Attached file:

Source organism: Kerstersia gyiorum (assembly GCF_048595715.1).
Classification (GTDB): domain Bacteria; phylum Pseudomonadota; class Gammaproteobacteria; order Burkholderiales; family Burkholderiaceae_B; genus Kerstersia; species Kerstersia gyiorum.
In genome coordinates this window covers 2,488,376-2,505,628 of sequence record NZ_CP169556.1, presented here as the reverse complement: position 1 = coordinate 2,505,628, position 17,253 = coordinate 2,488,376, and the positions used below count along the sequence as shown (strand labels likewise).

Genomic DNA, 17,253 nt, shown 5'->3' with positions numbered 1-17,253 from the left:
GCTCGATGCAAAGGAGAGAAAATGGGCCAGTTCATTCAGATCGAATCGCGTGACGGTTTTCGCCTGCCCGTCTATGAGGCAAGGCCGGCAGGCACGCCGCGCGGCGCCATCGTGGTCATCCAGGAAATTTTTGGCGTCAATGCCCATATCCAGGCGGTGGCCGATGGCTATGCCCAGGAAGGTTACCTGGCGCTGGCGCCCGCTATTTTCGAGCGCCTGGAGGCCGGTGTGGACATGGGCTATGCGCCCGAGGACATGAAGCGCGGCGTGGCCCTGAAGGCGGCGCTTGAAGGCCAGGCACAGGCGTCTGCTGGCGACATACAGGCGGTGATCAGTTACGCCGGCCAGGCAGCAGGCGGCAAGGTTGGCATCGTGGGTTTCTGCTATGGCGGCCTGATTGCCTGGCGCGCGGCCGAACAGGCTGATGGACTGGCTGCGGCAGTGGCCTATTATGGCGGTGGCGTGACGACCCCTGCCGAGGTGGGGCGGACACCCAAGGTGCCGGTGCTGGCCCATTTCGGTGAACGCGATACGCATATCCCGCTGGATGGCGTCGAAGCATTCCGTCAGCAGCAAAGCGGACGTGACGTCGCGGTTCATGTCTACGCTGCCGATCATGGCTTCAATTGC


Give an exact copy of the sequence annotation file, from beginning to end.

Source organism: Kerstersia gyiorum (assembly GCF_048595715.1).
Classification (GTDB): domain Bacteria; phylum Pseudomonadota; class Gammaproteobacteria; order Burkholderiales; family Burkholderiaceae_B; genus Kerstersia; species Kerstersia gyiorum.
In genome coordinates this window covers 2,488,376-2,505,628 of sequence record NZ_CP169556.1, presented here as the reverse complement: position 1 = coordinate 2,505,628, position 17,253 = coordinate 2,488,376, and the positions used below count along the sequence as shown (strand labels likewise).

Genomic DNA, 17,253 nt, shown 5'->3' with positions numbered 1-17,253 from the left:
GCTCGATGCAAAGGAGAGAAAATGGGCCAGTTCATTCAGATCGAATCGCGTGACGGTTTTCGCCTGCCCGTCTATGAGGCAAGGCCGGCAGGCACGCCGCGCGGCGCCATCGTGGTCATCCAGGAAATTTTTGGCGTCAATGCCCATATCCAGGCGGTGGCCGATGGCTATGCCCAGGAAGGTTACCTGGCGCTGGCGCCCGCTATTTTCGAGCGCCTGGAGGCCGGTGTGGACATGGGCTATGCGCCCGAGGACATGAAGCGCGGCGTGGCCCTGAAGGCGGCGCTTGAAGGCCAGGCACAGGCGTCTGCTGGCGACATACAGGCGGTGATCAGTTACGCCGGCCAGGCAGCAGGCGGCAAGGTTGGCATCGTGGGTTTCTGCTATGGCGGCCTGATTGCCTGGCGCGCGGCCGAACAGGCTGATGGACTGGCTGCGGCAGTGGCCTATTATGGCGGTGGCGTGACGACCCCTGCCGAGGTGGGGCGGACACCCAAGGTGCCGGTGCTGGCCCATTTCGGTGAACGCGATACGCATATCCCGCTGGATGGCGTCGAAGCATTCCGTCAGCAGCAAAGCGGACGTGACGTCGCGGTTCATGTCTACGCTGCCGATCATGGCTTCAATTGC